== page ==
The Honor Play has a dual-camera setup similar to what we saw on the Honor 7X. We're looking at a 16MP sensor behind f/2.2 lens with phase-detection autofocus, accompanied by a 2MP cam for depth information, and a single LED flash.
There is no optical image stabilization for the Honor Play. But Honor promises to bring its proprietary AIS - Automatic Image Stabilization - via software update soon. It reduces blur and compensates for device shake while capturing photos and videos. It's a software solution that works within 0.2 seconds to detect if the phone is handheld and automatically sets the exposure and framing using AI scene recognition. It's supposed to be 98% accurate when it comes to figuring out whether you're holding the handset in your hand.
The Honor Play, just like the Honor 10, stresses on its AI CAMERA. It recognizes in real time 22 different categories of subjects and shooting scenarios and adjusts shooting parameters accordingly.
The camera interface is as messy as before. First off, you have a mode selector on the bottom that you swipe left and right to change modes, but you can't swipe on the viewfinder, just on the selector itself.
Swiping up and down doesn't switch between front and rear camera either, you have a button for that (admittedly, on the bottom within easy reach). Basically, you're wasting the viewfinder by not having gestures enabled on it, except for pinch to zoom.
It's odd to have a manual HDR mode separately when the AI takes care of that - it's like a dynamic range enhancement is On all the time.
You get manual (Pro) mode, too. There you can adjust parameters yourself - ISO (50 to 6400), shutter speed (1/4000s to 30s), exposure compensation (-4 to +4EV in 1/3 stop increments), and white balance (presets and light temperature). You can also choose the metering mode (matrix, center-weighted and spot), and the focus mode (single, continuous and manual). If the phone thinks you messed up the exposure, an icon will pop up to warn you.
Since artificially defocused backgrounds became all the rage, Huawei and Honor phones have had both a Portrait mode and an Aperture mode. In Aperture, you can choose the simulated aperture in the range from f/0.95 to f/16. Post shot, you can change the aperture and the focus point within the Gallery.
In Portrait mode you can enable and disable the background blur (why disable it, though), you can change the simulated lighting, and you can also add some beautification on a scale from 0 to 10.
Honor's implementation of the so-called AI is enabled by default. The AI toggle is accessible from the viewfinder, while the P20 phones have it hidden in settings. The algorithms are not as aggressive as Huawei's were, even though the AI pretty much works the same way and operates under the same scene presumptions. The camera recognizes the scene properly and most of the time turns on the right mode accordingly, its defaults for each scene do saturate the colors more than usual and the high contrast lowers the dynamic range, but nothing is as excessive as it was on the P20 series.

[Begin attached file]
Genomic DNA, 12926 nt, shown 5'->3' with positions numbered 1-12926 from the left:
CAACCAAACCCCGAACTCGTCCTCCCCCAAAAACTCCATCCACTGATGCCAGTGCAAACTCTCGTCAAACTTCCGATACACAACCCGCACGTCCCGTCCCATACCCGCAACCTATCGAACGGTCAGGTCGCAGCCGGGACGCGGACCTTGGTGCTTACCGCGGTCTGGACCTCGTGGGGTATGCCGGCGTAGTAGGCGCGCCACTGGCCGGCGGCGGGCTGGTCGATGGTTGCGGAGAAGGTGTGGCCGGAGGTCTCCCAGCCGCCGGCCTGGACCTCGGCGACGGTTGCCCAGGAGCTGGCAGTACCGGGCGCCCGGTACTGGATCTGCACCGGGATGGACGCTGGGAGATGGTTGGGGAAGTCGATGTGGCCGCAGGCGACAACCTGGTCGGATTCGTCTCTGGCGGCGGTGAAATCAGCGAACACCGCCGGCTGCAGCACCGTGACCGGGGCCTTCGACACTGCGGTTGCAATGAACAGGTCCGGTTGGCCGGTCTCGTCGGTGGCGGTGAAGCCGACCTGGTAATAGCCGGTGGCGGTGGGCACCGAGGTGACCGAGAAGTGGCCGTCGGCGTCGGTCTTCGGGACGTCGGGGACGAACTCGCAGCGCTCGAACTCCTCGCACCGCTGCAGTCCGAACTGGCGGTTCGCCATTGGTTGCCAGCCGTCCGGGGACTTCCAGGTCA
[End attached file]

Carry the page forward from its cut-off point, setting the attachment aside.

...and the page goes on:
So, the AI pictures have more than enough detail, obviously saturated, yet pleasant colors, low noise levels, and superb contrast. Multi-frame stacking is often used with the AI scenes, so if HDR was required, it's applied in real time, and you will always get the most from both shadows and lights.
The normal samples without AI are quite good, too. They have plenty of detail, very accurate colors, high contrast and even lower noise levels. The dynamic range is quite impressive, and we suspect some frame-stacking might be applied here as well.
If you are viewing this page on a computer, you can easily compare the AI and the regular samples by using the compare icon in the bottom right corner on any of the sample segments.
And after all of these shots, if you are still wondering how the manual HDR is doing - well, pretty well actually. It outputs very balanced shots.
The AI works for some magic on the low-light shots to improve the contrast and colors, but that's about it. It's not as smart and as capable as on the P20 phones and there is no tripod-free Night Mode available for the Honor Play. The samples are very noisy, way noisier than the regular ones you'll see in a bit, but with brighter exposure and warmer colors, which worked for improved contrast and overall better look.